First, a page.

Conjugation[edit]

Only used in the infinitive, present participle estant and past participle esté.

Related terms[edit]

Etymology 2[edit]

From German Essig-Äther (acetic acid ethyl ester).

Pronunciation[edit]

Noun[edit]

ester m (plural esters)

  1. (organic chemistry) ester

Anagrams[edit]

Further reading[edit]


Ladin[edit]

Etymology 1[edit]

From Latin exterus, from exter.

Adjective[edit]

ester m (feminine singular estera, masculine plural esters, feminine plural esteres)

  1. foreign, overseas

Etymology 2[edit]

From Vulgar Latin *essere, from Latin esse, present active infinitive of sum.

Alternative forms[edit]

Verb[edit]

ester

  1. to be
Conjugation[edit]
  • Ladin conjugation varies from one region to another. Hence, the following conjugation should be considered as typical, not as exhaustive.

Middle English[edit]

Alternative forms[edit]

Etymology[edit]

From Old English ēaster.

Noun[edit]

ester (plural esters)

  1. Easter (Christian holiday)
    • c. 1280, “Vita sancti Brendani, Abbatis de Hybernia”, in Carl Horstmann, editor, The Early South English Legendary or Lives of Saints[2], London: N. Trübner & Co., published 1887, page 224:
      To a stede ȝe schulle hunne wende : þurf oure louerdes grace, / Þat is foweles parays : a wel ioyful place : / Þer ȝe schulle þis ester beo : & þis wit-sonedai also.
    • c. 1300, Robert of Gloucester, William Aldis Wright, editor, The Metrical Chronicle of Robert of Gloucester, London: Eyre and Spottiswoode, published 1887, page 556:
      Þre siþe he ber croune aȝer · to midewinter at gloucestre · / To witesonetid at westmunstre · to ester at wincestre ·
    • a. 1402, John Trevisa, transl., “De regione lodœœ”, in Joseph Rawson Lumby, editor, Polychronicon, page 111:
      Mysbyleued men mysdede neuere þat chirche ; and þat is, as me troweþ, for euery ȝere an Ester eue comeþ fire from heuene, and tendeþ and liȝteþ þe lamps þerynne ; but whan þat miracle bygan first, hit is vncertayne and vnknowe.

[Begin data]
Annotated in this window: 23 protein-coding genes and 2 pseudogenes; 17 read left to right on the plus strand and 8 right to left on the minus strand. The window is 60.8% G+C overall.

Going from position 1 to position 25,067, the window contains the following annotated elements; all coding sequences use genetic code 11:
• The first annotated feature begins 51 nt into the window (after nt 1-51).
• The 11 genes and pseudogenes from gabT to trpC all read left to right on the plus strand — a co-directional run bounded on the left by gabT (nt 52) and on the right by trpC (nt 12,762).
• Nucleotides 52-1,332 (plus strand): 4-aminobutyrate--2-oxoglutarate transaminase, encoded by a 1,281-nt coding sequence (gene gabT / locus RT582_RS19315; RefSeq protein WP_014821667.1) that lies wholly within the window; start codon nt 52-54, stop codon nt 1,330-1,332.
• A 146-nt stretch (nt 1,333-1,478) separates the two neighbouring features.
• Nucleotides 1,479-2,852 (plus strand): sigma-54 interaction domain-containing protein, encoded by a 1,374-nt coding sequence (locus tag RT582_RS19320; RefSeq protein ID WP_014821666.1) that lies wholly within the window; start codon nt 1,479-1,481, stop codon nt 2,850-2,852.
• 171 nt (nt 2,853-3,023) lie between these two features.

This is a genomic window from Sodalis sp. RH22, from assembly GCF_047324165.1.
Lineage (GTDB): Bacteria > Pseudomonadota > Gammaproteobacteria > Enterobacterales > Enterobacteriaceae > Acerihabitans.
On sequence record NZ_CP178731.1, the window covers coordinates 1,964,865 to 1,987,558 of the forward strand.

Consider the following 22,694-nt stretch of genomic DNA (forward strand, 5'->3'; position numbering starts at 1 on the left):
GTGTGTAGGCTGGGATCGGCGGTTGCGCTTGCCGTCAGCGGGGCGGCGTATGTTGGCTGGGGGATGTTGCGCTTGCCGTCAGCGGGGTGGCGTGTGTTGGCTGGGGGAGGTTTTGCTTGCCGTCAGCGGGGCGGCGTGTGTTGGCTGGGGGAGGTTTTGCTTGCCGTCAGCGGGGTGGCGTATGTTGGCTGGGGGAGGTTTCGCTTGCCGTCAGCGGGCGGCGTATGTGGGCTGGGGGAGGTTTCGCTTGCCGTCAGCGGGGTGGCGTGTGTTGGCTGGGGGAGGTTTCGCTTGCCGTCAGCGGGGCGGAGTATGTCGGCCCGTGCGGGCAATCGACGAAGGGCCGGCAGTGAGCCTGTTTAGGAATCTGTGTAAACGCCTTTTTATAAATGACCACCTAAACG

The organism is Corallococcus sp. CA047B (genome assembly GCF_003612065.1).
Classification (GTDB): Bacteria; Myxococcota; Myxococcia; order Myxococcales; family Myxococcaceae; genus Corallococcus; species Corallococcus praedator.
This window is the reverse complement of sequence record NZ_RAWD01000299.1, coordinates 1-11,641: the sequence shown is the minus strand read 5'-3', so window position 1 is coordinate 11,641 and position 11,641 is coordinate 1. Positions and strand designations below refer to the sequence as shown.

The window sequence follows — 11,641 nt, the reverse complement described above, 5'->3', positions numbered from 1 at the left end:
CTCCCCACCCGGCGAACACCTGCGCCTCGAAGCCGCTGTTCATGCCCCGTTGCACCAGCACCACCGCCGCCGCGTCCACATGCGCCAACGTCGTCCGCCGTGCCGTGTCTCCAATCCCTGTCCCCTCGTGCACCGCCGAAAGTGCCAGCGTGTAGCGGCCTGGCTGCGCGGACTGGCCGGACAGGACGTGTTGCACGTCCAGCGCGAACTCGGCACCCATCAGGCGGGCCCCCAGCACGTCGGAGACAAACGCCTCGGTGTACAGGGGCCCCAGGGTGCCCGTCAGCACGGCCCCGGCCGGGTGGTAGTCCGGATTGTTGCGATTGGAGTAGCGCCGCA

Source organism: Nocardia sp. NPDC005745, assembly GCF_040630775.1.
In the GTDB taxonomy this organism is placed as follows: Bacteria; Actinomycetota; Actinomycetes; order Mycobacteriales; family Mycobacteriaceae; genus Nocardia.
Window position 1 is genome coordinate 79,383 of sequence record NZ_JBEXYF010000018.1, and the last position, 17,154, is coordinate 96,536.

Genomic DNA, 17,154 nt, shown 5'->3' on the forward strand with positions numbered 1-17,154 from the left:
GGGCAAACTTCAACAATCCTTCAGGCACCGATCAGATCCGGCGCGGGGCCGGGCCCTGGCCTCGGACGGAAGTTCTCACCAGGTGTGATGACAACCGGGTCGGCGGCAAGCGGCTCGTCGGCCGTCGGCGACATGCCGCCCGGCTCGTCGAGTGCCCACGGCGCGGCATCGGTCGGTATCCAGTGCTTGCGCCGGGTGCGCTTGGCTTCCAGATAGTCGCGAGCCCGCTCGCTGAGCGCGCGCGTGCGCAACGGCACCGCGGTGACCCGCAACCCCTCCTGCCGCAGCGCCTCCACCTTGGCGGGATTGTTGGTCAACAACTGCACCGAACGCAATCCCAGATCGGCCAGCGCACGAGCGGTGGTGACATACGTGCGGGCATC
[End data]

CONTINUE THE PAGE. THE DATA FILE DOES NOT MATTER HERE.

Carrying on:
References[edit]

ēster(n, n.” in MED Online, Ann Arbor, Mich.: University of Michigan, 2007.


Norwegian Bokmål[edit]

Noun[edit]

ester m (definite singular esteren, indefinite plural estere, definite plural esterne)

  1. Estonian

Synonyms[edit]

Related terms[edit]


Old French[edit]

Etymology[edit]

From Late Latin or Vulgar Latin estō, from Latin stō. Compare with estre.

Verb[edit]

ester

  1. to be
  2. to stay; to remain

Usage notes[edit]

According to the Anglo-Norman On-Line Hub, "[i]t is not always possible to make a valid distinction between and ester and estre"[1].

Conjugation[edit]

This verb conjugates as a first-group verb ending in -er. This verb is highly irregular. Old French conjugation varies significantly by date and by region. The following conjugation should be treated as a guide.

Descendants[edit]

References[edit]

  1. ^ ester on the Anglo-Norman On-Line Hub. Retrieved August 29 2016

Polish[edit]

Polish Wikipedia has an article on:
Wikipedia pl

Noun[edit]

ester m inan

  1. ester (organic compound)

Declension[edit]


Swedish[edit]

Noun[edit]

ester c

  1. an ester
  2. indefinite plural of est

Declension[edit]

Declension of ester 
Singular Plural
Indefinite Definite Indefinite Definite
Nominative ester estern estrar estrarna
Genitive esters esterns estrars estrarnas